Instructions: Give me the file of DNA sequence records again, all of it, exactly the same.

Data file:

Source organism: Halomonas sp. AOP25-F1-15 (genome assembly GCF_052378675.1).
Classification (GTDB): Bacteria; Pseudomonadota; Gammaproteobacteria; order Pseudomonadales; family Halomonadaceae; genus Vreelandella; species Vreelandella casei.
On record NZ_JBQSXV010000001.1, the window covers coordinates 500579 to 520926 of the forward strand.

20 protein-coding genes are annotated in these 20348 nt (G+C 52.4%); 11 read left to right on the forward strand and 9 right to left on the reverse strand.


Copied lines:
Source organism: Halomonas sp. AOP25-F1-15 (genome assembly GCF_052378675.1).
Classification (GTDB): Bacteria; Pseudomonadota; Gammaproteobacteria; order Pseudomonadales; family Halomonadaceae; genus Vreelandella; species Vreelandella casei.
On record NZ_JBQSXV010000001.1, the window covers coordinates 500579 to 520926 of the forward strand.

20 protein-coding genes are annotated in these 20348 nt (G+C 52.4%); 11 read left to right on the forward strand and 9 right to left on the reverse strand.